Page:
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Silver Bay Seafoods agrees to pay fine for illegal dumping in the Naknek River

Dock on the east side. 6.19.2021
Mackenzie Mancuso
Boats on the east side near Naknek. June 19, 2021.

In 2017 and 2020, the Sitka-based processor went over the 10-million-pound discharge limit. It said it has identified "corrective actions" to avoid excess dumping this season, but it did not specify what those measures are.

Sitka-based Silver Bay Seafoods earlier this month agreed to pay a fine of $467,469 for illegal dumping at its Naknek River facility in Bristol Bay. The company has also agreed to address violations of its state permit to discharge pollutants.

The state Department of Environmental Conservation said in a press release that Silver Bay “repeatedly discharged significantly more fish waste into the Naknek River than permitted” in 2017 and 2020. State inspectors also found numerous violations at the facility during a scheduled inspection last year, like discharging bloody water.

Processors are allowed to discharge up to 10 million pounds of fish waste into surrounding waters. Randy Bates, the director of water at the Department of Environmental Conservation, said Silver Bay did ask permission to discharge more. The department denied them.

“We said, ‘No, you cannot go over that 10 million pounds,'" Bates recalled. "They voluntarily went over that each of those years, knowing that there was a hard limit at 10 million pounds.” 

Bates said that in 2017 Silver Bay went over by 2.9 million pounds. In 2020 they exceeded the limit by 5.1 million pounds, and reported the violations to the state after the fact.

Silver Bay Seafoods’ Naknek facility processes about 2 million pounds of fish a day. Bates says that’s much more than other processors in the area.

“The other facilities there probably don't discharge nearly as much as Silver Bay Seafoods do. So while I believe that all of those facilities operating up there that operate under the general permit they all have that 10 million pound limit, I don't think that there's anybody else coming close to that 10 million pound discharge limit," he said. "Most of them are around at 100,000 pounds, give or take a bit here and there.”

The Department of Environmental Conservation has a number of conditions that companies should meet when they discharge fish waste. The waste must be ground up.

"We have major currents that move up with the flood and out," Bates said. "So the majority — if not all — of that material that comes out of those pipes, not only at Silver Bay Seafoods, but all the operating plants and facilities that have a discharge like that into these inter-tidal river systems. The discharge that comes out of those pipes is flushed either upstream or downstream pretty significantly.”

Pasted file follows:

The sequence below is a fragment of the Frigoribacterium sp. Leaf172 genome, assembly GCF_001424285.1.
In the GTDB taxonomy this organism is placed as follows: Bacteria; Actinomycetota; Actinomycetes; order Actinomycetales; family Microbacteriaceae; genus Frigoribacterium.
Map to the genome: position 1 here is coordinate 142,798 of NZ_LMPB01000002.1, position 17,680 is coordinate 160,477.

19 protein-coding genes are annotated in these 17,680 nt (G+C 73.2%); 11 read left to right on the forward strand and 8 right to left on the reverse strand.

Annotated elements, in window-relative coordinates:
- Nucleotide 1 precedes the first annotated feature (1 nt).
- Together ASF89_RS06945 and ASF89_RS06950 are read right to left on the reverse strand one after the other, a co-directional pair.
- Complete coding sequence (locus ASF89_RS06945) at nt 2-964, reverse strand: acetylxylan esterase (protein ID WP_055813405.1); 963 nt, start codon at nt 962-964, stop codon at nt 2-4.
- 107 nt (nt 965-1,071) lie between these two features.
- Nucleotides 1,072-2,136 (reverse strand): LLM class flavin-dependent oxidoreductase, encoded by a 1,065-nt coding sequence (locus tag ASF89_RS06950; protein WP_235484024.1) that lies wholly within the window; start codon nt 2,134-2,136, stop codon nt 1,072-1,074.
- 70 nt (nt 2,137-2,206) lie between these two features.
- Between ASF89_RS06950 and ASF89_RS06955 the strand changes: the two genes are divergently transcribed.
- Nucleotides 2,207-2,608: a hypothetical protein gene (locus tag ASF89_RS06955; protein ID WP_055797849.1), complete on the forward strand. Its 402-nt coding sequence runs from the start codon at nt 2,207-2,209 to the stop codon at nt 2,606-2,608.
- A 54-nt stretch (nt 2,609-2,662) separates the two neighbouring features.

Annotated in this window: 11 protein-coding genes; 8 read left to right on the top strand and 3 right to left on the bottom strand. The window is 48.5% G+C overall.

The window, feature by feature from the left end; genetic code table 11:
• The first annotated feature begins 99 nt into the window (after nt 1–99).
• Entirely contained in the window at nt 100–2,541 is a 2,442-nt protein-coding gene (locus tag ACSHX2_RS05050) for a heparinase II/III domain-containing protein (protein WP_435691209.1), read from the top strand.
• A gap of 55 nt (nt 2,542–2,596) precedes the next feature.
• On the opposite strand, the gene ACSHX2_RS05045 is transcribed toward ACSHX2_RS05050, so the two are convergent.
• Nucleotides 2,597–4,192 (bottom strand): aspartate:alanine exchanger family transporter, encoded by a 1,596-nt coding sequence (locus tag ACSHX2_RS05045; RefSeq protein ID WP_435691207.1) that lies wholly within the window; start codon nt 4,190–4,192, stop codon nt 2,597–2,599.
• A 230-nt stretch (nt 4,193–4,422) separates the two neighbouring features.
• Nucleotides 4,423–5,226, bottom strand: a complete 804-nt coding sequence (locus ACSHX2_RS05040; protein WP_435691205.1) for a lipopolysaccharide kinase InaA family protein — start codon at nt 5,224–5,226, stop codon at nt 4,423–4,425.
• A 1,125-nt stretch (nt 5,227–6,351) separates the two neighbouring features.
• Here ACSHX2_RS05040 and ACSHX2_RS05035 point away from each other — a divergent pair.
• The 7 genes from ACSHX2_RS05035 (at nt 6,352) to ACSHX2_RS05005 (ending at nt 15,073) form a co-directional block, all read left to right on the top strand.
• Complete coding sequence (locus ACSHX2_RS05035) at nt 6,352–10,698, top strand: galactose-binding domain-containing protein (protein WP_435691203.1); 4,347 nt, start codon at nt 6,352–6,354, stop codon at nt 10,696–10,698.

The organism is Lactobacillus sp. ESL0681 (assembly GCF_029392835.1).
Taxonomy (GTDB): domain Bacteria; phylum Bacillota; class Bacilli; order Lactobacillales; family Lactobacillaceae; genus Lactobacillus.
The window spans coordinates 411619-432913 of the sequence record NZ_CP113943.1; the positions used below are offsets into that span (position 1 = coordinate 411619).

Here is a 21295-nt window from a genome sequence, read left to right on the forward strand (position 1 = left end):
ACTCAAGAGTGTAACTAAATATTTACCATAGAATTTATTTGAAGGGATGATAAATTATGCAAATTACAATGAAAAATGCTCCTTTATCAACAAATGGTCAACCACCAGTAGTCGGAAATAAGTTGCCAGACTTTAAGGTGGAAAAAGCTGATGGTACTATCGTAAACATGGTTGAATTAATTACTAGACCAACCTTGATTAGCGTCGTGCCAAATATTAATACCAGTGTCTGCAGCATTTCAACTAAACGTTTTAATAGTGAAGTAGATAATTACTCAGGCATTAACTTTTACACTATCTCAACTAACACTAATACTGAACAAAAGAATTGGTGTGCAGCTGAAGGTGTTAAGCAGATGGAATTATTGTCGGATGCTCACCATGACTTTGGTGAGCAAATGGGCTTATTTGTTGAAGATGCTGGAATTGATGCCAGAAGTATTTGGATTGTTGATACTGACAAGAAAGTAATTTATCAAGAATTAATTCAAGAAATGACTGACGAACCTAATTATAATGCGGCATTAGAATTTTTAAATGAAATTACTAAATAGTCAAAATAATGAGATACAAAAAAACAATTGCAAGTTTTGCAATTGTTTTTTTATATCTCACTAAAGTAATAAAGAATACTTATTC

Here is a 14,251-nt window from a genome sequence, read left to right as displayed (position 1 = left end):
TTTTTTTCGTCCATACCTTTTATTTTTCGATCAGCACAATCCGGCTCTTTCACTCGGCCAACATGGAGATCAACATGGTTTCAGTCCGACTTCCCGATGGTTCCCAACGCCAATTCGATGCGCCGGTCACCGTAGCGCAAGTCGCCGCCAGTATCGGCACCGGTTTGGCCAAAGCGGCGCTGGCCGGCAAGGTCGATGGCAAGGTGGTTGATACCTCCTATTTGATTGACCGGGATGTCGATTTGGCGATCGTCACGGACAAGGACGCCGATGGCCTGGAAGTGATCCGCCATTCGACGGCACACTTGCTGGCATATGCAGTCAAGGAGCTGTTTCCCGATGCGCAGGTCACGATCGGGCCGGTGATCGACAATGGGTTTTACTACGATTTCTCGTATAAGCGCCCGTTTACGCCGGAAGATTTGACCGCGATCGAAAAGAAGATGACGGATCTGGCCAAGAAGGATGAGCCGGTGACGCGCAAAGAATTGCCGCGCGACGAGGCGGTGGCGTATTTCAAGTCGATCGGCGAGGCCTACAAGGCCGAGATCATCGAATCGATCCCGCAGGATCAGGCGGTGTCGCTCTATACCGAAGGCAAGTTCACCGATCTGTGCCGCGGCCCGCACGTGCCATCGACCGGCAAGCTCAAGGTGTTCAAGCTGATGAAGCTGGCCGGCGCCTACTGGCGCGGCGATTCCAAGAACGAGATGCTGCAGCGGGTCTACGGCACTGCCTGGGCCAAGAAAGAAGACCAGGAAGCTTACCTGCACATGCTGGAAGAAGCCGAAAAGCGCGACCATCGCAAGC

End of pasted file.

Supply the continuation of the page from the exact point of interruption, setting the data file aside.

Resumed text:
This is not the first time Silver Bay Seafoods has paid fines for illegal discharge. In 2019, the company settled a lawsuit with the Environmental Protection Agency for excess dumping.

Silver Bay Seafoods did not respond to a request for an interview. In an email, Director of Communications Abby Fredrick said “Silver Bay Seafoods voluntarily implemented corrective actions before the settlement was finalized. We are confident those measures will ensure compliance for this season and beyond.”

Bates said in both 2017 and 2020, the state gave Silver Bay other options for disposing of the fish waste.

“You could gurry it, you could transport it to another facility to grind and discharge, you could take it on a gurry vessel out to deeper waters where we would allow them to permit them to discharge it,” he said.

DEC talked with the company over the winter about how to avoid going over the 10-million-pound limit this season, said Bates. He explained that options include the company contracting with one or more tenders to take the waste further offshore to dispose of it, freezing waste in blocks and turning it into pet food, and transferring fish to other facilities.

The fine also considers other violations the company committed last year. During a routing site inspection, DEC officials saw a Silver Bay tender discharge seafood processing water into the river.

Tenders generally keep fish cool in refrigerated sea water until they go to processing plants to offload their catch. The DEC's Bates said when the plant sucks out the fish, the tender is supposed to process the bloody water and through the facility as well, so that it can be cleaned and properly discharged.

“But sometimes, counter and contrary to what the permit says, the tender or the other vessels sitting there will pump out that water straight out into the river. We don't allow that," he said.

Bates said that Silver Bay’s nearly half-million dollar fine for the excess discharge into the Naknek River will go to the state’s general fund.

Get in touch with the author at izzy@kdlg.org or 907-842-2200.

Izzy Ross is the news director at KDLG, the NPR member station in Dillingham. She reports, edits, and hosts stories from around the Bristol Bay region, and collaborates with other radio stations across the state.